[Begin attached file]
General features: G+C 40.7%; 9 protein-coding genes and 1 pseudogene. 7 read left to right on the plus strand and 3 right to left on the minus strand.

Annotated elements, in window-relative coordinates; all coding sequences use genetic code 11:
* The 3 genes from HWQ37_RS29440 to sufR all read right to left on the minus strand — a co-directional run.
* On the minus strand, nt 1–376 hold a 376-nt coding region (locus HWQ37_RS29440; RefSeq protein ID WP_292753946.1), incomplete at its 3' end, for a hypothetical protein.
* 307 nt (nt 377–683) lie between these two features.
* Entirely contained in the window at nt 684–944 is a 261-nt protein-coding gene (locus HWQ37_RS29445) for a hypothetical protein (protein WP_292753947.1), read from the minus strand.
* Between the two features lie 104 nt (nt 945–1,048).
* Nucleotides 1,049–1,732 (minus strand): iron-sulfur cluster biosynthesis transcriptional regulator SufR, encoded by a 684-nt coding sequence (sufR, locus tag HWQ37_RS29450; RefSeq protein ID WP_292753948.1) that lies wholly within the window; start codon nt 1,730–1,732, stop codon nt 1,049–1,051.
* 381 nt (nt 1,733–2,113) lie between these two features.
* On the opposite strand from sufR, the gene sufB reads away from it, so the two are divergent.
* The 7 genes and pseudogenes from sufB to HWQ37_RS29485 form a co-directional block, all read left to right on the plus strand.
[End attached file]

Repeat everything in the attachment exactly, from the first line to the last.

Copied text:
General features: G+C 40.7%; 9 protein-coding genes and 1 pseudogene. 7 read left to right on the plus strand and 3 right to left on the minus strand.

Annotated elements, in window-relative coordinates; all coding sequences use genetic code 11:
* The 3 genes from HWQ37_RS29440 to sufR all read right to left on the minus strand — a co-directional run.
* On the minus strand, nt 1–376 hold a 376-nt coding region (locus HWQ37_RS29440; RefSeq protein ID WP_292753946.1), incomplete at its 3' end, for a hypothetical protein.
* 307 nt (nt 377–683) lie between these two features.
* Entirely contained in the window at nt 684–944 is a 261-nt protein-coding gene (locus HWQ37_RS29445) for a hypothetical protein (protein WP_292753947.1), read from the minus strand.
* Between the two features lie 104 nt (nt 945–1,048).
* Nucleotides 1,049–1,732 (minus strand): iron-sulfur cluster biosynthesis transcriptional regulator SufR, encoded by a 684-nt coding sequence (sufR, locus tag HWQ37_RS29450; RefSeq protein ID WP_292753948.1) that lies wholly within the window; start codon nt 1,730–1,732, stop codon nt 1,049–1,051.
* 381 nt (nt 1,733–2,113) lie between these two features.
* On the opposite strand from sufR, the gene sufB reads away from it, so the two are divergent.
* The 7 genes and pseudogenes from sufB to HWQ37_RS29485 form a co-directional block, all read left to right on the plus strand.